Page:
It is convenient to use glacial acetic acid for acidification of the reaction mixture as illustrated in the examples, but other acids may be used instead, e. g., tartaric, citric, oxalic, and even strong mineral acids such as hydrochloric, sulfuric, and
The amount of acid used for acidification of the reaction mixture should preferably be such as to make the reaction mixture only slightly acid although larger amounts of acid can be added without injury'to the product.
The reaction temperatures used in the present invention are. not critical, and temperatures higher or lower than those disclosed in the examples may be. used if desired. The refluxing temperature of the reaction mixture when aqueous formaldehyde is used is merely a convenient temperature for carrying out the reaction. In like manner these reactions can be conducted under pressures greater than atmospheric if desired.
From a consideration of the above specification it will be appreciated that many changes and improvements may be made in the invention as described without departing from its scope or sacrificing any of the advantages that may be derived therefrom.
1. As a new composition a hydantoin-formaldehyde resin.
2. As a new composition a hydantoin-formaldehyde resin characterized by the fact that the hydantoin involved is represented by the general formula:
N-CO 11 wherein R1 and R2 are selected from the class consisting of hydrogen, monovalent aliphatic radicals, and cycloaliphatic radicals.
3. As a new composition a 5,5-dialkvl substituted hydantoin-formaldehyde resin.
4. As a new composition a 5,5-dimethyl hydantoin-formaldehyde resin.
5. As a new composition a phenol-hydantoinformaldehyde resin.
6. As a new composition a phenol-hydantoinformaldehyde resin in which the hydantoin is represented by the general formula:
wherein R1 and R: are selected from the class consisting of hydrogen, monovalent aliphatic radicals, and cycloaliphatic radicals.
7. As a new composition a phenol-5,5-dialkyl substituted hydantoin-formaldehyde resin.
8. As a new composition a phenol-5,5-dimethyl hydantoin-formaldehyde resin.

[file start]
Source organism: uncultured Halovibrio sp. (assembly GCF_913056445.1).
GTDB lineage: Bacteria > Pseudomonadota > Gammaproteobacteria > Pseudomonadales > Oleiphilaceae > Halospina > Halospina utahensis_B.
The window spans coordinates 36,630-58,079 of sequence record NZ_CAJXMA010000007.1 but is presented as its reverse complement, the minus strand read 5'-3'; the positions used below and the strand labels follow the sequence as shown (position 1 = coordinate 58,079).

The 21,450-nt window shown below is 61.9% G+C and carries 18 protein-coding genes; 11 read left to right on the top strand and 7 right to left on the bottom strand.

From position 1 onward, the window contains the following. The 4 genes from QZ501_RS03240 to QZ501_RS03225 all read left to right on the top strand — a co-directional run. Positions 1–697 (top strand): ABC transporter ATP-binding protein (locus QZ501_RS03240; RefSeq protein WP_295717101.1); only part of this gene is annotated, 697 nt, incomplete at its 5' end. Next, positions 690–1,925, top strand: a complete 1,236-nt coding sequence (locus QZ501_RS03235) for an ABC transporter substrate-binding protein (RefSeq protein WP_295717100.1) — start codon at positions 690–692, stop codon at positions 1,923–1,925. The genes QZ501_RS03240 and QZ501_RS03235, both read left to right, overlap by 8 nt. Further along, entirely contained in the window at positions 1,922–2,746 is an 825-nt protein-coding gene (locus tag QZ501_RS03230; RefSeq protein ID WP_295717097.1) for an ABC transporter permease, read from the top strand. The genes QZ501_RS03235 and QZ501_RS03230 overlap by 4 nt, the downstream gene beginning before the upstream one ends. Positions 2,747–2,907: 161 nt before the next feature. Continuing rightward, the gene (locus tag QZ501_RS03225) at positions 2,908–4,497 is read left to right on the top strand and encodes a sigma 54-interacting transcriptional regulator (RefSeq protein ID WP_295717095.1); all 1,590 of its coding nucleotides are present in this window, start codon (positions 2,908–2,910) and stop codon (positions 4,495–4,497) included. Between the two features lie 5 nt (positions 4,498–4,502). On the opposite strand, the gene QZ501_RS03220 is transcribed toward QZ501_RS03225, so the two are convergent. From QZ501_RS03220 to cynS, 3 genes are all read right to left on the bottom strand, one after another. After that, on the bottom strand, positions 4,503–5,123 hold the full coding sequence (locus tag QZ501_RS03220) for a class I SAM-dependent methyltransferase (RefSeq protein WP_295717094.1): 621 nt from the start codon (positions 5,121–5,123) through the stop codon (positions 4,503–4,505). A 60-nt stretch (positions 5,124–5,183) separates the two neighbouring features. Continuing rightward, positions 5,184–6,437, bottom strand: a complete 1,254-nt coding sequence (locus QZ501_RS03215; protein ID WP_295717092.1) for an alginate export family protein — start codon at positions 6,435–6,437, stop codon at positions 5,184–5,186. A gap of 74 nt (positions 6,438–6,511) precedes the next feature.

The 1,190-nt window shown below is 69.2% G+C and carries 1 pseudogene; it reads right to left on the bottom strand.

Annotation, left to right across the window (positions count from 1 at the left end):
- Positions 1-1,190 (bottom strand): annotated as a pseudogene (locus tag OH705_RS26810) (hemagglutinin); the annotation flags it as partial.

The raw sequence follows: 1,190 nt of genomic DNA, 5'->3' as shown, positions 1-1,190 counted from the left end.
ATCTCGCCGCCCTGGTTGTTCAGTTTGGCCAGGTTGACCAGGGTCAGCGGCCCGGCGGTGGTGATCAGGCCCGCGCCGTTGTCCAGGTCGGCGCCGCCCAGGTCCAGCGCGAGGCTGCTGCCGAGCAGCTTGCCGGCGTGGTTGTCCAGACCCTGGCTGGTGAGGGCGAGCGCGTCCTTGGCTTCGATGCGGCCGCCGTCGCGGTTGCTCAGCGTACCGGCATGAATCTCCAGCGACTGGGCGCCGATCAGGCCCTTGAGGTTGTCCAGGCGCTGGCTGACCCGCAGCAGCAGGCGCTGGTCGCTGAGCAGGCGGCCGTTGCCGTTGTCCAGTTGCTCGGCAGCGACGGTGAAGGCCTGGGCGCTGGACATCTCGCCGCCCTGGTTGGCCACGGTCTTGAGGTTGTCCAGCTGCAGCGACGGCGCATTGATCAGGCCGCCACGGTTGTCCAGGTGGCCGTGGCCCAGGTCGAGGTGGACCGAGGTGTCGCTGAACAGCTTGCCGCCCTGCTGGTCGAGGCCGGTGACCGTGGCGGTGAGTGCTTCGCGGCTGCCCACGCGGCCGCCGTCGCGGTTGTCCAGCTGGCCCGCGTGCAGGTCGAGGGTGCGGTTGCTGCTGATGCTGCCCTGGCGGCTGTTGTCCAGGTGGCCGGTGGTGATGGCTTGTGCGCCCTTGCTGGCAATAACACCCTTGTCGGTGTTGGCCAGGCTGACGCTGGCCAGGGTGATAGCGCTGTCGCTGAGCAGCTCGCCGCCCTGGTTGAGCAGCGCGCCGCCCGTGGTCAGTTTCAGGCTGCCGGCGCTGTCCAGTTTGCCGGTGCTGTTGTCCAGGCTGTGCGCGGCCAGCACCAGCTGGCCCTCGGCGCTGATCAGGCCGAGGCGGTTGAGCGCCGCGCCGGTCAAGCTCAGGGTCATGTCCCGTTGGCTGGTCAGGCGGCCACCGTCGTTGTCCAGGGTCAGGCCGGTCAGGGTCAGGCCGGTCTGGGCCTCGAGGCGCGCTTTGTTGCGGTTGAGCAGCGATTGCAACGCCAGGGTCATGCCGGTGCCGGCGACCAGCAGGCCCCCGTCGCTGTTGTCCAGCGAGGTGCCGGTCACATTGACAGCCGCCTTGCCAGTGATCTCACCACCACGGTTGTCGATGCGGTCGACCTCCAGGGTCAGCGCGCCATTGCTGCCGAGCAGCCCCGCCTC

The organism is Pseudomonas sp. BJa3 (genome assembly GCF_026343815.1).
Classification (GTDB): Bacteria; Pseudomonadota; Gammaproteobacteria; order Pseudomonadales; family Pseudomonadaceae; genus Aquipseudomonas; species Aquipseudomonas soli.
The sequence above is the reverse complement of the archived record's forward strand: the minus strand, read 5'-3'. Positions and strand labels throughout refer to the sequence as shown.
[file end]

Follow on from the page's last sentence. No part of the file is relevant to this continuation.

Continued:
dantoin and formaldehyde in the presence of an alkali metal hydroxide, acidifying the reaction mixture, evaporating excess water and heating the residual mass, the hydantoin utilized being one represented by the general formula:
H I wherein R1 and R: are hydrogen or monovalent aliphatic or cycloaliphatic groups.
ratent Hm 2,155,865,
RALPH A. JAcoBsoN.
11. A process for producing a hydantoin-for aldehyde resin which comprises reacting 5,5- diallwl substituted hydantoin with formaldehyde in the presence of an alkali metal hydroxide, acidifying the reaction mixture, evaporating excess water and heating the residual mass.
12. A process for producing a hydantoin-formaldehyde resin which comprises reacting 5,5- dimethyl hydantoin with formaldehyde in the presence of an alkali metal hydroxide, acidifying the reaction mixture, evaporating excess water and heating the residual mass.
13. A process for producing a hydantoin-formaldehyde resin which comprises reacting about 5 mols of 5,5-dimethyl hydantoin and 18 mols of 37% aqueous formaldehyde, in the presence of sodium hydroxide, thereafter acidifying the resultant mixture with acetic acid, and heating the reaction mixture.
14. As a new composition a resin obtained by reacting a hydantoin and formaldehyde in the presence of an alkali metal hydroxide, and subsequently reacting this product with a urea.
15. As a new composition a resin obtained by reacting a hydantoin and formaldehyde in the presence of an alkali metal hydroxide, and subsequently reacting this product with a phenol RALPH A. JACOBSON:
cmrrrrciim or connecrror.
April 25, 1959- It ishereby' cert'ified that error appears inthe printed specification of the above mmbered patent requiring correction as follows: Page 2,, first co1unin, line 18, for the word "hydration" line15, for "o.-5 r ad 0,05%;
read hydantoin; and second column,
andthat the said Letters Patent should be read with. this correction thereinthat the same may conform to the-record of the casein the Patent Office,
Signedand sealed this 30th ,day f' Hay; As D1959-I (Seal) Henry Van Arsdale Acting Commissioner of Patents.